Andrei Lankov on North Korea's Bluff of War
I wasn't going to write more on North Korea's bluster, but after posting my opinion yesterday, I discovered a column in The New York Times by an acquaintance of mine, Professor Andrei Lankov, who echoed my views, not that he was borrowing from me, of course, for he's a far more informed scholar than I'll ever be. Anyway, the article -- titled "Stay Cool. Call North Korea's Bluff." (April 9, 2013) -- in an expansion on this title, says the following:
[T]here is almost nothing particularly unusual in the recent developments. In the last two decades, North Korea has on various occasions conducted highly provocative missile and nuclear tests and promised to turn Seoul into a sea of fire. Now it has declared its withdrawal from the 1953 armistice agreement that ended fighting in the Korean War but not the war itself. It has denounced American and South Korean military exercises as an act of war. And on Tuesday, North Korea told foreigners in the South to look for shelter or consider evacuating because the Korean Peninsula could soon be engulfed in nuclear war. This time, the tune is being played louder, but that is the only real change.That's enough for me to make my basic point, namely, that my opinion is not idiosyncratic, but is shared by others, even by experts such as Professor Lankov, so stay cool, everyone, and don't worry about the North starting a war.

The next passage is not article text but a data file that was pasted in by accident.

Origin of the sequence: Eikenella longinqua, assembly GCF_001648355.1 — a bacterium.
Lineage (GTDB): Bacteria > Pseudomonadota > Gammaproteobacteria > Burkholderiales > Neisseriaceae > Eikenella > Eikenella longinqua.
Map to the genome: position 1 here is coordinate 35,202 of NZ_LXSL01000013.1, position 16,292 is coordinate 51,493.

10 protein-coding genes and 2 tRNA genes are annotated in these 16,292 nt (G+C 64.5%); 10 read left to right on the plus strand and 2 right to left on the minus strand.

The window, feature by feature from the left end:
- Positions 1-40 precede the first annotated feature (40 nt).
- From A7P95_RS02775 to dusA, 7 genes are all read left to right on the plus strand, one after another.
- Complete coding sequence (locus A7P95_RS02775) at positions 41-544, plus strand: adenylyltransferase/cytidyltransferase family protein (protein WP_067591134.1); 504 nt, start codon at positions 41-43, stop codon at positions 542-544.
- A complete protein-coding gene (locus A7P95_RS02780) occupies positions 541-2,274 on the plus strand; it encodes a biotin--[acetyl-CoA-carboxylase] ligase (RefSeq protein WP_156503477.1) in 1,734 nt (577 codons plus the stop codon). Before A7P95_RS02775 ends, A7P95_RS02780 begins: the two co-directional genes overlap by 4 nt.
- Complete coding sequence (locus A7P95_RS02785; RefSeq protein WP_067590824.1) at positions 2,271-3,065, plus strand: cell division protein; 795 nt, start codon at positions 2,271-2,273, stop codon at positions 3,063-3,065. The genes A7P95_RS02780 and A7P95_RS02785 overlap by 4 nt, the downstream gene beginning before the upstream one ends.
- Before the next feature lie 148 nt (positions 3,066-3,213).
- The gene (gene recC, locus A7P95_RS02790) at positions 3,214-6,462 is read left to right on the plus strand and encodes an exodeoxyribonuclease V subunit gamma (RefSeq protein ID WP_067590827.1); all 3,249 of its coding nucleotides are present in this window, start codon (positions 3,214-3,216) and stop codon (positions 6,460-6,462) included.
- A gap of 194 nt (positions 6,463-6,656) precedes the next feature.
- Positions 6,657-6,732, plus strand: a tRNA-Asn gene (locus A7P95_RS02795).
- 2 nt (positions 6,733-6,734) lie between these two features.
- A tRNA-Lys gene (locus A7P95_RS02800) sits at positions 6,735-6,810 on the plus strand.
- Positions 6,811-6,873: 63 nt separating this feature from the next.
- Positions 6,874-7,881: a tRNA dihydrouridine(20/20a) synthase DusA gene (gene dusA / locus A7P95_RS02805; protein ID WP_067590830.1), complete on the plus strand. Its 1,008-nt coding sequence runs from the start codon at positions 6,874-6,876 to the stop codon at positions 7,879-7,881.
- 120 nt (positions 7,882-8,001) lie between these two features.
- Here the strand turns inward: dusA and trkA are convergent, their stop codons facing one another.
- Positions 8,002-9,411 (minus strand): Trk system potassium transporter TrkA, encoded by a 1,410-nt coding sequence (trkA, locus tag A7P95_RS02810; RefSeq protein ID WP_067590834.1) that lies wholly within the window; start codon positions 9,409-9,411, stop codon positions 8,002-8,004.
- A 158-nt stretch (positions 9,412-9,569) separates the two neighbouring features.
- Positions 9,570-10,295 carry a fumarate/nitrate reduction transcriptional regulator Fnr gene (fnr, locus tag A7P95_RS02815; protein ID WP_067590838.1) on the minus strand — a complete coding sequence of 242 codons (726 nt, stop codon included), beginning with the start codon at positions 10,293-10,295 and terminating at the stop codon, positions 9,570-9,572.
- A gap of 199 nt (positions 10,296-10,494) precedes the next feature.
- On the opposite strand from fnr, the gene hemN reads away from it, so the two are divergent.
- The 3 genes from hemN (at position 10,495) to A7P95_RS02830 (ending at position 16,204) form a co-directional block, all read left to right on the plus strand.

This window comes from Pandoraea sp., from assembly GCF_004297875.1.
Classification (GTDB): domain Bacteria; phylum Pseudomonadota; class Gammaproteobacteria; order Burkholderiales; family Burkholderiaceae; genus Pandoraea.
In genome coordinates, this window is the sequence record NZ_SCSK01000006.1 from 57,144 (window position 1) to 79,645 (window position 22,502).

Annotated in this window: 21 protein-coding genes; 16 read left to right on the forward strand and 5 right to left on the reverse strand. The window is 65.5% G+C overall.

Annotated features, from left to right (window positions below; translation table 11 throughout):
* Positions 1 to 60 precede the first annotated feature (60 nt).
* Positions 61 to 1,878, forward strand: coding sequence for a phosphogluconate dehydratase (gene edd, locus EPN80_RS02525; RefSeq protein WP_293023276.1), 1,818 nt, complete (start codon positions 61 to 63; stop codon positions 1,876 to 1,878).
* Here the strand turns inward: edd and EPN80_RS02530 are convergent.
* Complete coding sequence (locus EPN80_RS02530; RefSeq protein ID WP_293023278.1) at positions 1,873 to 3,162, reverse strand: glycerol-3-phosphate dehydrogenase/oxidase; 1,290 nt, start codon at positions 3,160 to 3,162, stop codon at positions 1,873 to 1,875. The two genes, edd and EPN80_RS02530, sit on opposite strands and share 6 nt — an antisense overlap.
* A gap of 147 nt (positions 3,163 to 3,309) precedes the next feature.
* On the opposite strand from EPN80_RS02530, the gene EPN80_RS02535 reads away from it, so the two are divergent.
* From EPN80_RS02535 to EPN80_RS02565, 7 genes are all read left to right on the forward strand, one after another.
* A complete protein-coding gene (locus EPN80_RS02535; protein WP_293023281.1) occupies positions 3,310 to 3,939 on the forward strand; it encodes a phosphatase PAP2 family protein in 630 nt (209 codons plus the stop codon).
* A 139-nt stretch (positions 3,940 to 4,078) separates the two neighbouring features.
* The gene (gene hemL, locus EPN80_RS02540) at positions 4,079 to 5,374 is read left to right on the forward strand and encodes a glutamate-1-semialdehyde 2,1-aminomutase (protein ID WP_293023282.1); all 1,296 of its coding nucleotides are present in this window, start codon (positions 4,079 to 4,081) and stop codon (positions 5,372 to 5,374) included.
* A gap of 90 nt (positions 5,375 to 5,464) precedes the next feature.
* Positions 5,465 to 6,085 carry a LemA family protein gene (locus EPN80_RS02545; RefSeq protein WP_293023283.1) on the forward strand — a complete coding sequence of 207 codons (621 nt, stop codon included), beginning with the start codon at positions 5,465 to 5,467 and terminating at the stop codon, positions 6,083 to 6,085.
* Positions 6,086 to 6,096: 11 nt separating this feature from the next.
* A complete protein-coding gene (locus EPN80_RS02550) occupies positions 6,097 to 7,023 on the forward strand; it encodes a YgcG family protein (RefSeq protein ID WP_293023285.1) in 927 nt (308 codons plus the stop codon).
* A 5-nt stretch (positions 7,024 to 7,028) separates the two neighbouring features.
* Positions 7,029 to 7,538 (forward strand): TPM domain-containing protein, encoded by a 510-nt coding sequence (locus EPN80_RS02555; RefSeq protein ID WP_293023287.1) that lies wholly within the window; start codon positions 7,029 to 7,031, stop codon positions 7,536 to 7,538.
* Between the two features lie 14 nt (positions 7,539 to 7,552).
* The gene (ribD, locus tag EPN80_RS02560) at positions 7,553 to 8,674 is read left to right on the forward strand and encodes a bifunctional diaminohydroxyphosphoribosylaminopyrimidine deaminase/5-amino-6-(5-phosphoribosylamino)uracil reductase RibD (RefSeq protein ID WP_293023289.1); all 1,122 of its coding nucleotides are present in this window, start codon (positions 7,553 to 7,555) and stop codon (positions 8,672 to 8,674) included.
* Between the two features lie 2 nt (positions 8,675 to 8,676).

A closer look at North Korean history reveals what Pyongyang's leaders really want their near-farcical belligerence to achieve -- a reminder to the world that North Korea exists, and an impression abroad that its leaders are irrational and unpredictable. The scary impressions are important to North Korea because for the last two decades its policy has been, above all, a brilliant exercise in diplomatic blackmail. And blackmail usually works better when the practitioners are seen as irrational and unpredictable.
Put bluntly, North Korea's government hopes to squeeze more aid from the outside world. Of late, it has become very dependent on Chinese aid, and it wants other sponsors as well.
Meanwhile, readers and visitors with an interest in more details should go on to read the article itself.